The 10 Best Foods to Relieve Joint Pain, According to Science

Death and taxes, loneliness and self-criticism, opposite thumbs and love of ice cream. These are just a few things most people share. You can add joint pain to the match list. And if you feel an anomaly because you happen to be pain-free right now, hold on.

More than 58 million people in the United States suffer from joint pain — 24% of the population, according to the Centers for Disease Control and Prevention. Arthritis is the common denominator. There are several forms of arthritis, but osteoarthritis is the largest, usually a victim of increasing age. It causes by far the most joint pain.

Fortunately, there is something you can do every day to relieve joint pain: eat healthier. “Osteoarthritis (OA) is generally associated with being overweight,” says medical review board member Julie Upton, MS, RD, a registered dietitian. “Losing weight can help you get your osteoarthritis under control.”

Osteoarthritis is a degenerative joint disease, characterized by a deterioration of the cushioning cartilage in the joints. Being overweight can put extra pressure on joints, especially knee and hip joints, often leading to bone-on-bone rubbing that causes aches, pains, swelling, and stiffness.

Another common type of arthritis can also cause debilitating pain: rheumatoid arthritis (RA). RA is an autoimmune disease, meaning your immune system mistakenly releases chemicals to attack the lining of your joints. While different from OA, RA-induced pain can also be alleviated through diet, specifically by reducing the chronic inflammation caused by that faulty immune response.

“The dietary advice for both osteoarthritis and rheumatoid arthritis is essentially the same balanced, high-fiber plate-based diet that regularly includes seafood,” says the registered dietitian-nutritionist. Elizabeth Ward, MS, RNco-author of The Menopause Diet Plan, a natural guide to managing hormones, health and happiness. “Body fat is pro-inflammatory. By eating this way, people may find themselves losing eight of them, while preserving muscle, which supports the joints, putting pressure on weight-bearing joints, and reducing overall inflammation and joint pain.”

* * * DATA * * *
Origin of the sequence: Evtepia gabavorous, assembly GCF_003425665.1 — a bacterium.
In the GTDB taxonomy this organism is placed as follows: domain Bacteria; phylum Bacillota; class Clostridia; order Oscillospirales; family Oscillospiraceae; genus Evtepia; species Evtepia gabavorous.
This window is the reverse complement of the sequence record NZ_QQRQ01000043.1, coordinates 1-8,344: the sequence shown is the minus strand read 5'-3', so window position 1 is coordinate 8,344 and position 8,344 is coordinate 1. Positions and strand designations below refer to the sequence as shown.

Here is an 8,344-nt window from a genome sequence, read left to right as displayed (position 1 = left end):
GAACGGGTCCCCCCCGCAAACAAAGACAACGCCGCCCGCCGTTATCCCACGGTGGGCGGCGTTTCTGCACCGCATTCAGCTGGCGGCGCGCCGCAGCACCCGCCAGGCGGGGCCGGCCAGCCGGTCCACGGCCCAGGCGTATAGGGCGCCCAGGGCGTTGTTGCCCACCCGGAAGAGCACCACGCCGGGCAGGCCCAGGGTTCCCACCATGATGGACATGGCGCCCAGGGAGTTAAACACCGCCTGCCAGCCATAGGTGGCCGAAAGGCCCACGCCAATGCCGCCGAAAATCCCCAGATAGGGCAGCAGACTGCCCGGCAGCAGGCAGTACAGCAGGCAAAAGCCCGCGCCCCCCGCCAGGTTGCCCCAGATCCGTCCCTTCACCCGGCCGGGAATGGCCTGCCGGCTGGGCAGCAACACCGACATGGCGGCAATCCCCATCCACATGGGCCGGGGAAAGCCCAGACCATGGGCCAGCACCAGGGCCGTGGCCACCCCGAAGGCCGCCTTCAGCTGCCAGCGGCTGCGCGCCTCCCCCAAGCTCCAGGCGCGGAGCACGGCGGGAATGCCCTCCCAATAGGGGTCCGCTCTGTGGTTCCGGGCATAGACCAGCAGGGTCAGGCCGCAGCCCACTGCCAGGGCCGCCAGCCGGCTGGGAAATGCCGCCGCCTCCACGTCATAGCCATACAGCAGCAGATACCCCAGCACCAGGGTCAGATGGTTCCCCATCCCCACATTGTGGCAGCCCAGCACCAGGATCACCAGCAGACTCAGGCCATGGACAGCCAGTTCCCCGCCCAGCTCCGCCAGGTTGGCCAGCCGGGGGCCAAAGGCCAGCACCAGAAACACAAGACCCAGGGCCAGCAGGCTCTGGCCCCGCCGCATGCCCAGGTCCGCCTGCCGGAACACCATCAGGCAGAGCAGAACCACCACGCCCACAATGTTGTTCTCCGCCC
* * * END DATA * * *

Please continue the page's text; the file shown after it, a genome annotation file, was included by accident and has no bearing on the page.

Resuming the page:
These are the superfoods to eat more of to ease your pain from joint pain. Read on, and for more information, don’t miss the most crucial diet for arthritis.

Apples, broccoli and citrus


For joint pain relief, you can’t go wrong by filling your plate with more produce. “Vegetables and fruits are powerful foods rich in antioxidants that reduce inflammation in joints and muscles,” says Ward. “They also provide fiber to keep you fuller longer and help control your blood glucose levels better than foods rich in simple sugars.” Shoot for at least two cups of fruit and three cups of vegetables a day.

RELATED: Surprising Side Effects of Not Eating Enough Vegetables, Science Says

Berries and pomegranates

Among fruits with the highest amounts of bioactive compounds with anti-inflammatory and analgesic effects are blueberries, raspberries, strawberries and pomegranates. Certain fruit polyphenols, including quercetin and citrus flavonoids, have also been shown to specifically relieve rheumatoid arthritis symptoms, according to the journal. Food & Function.

Fat fish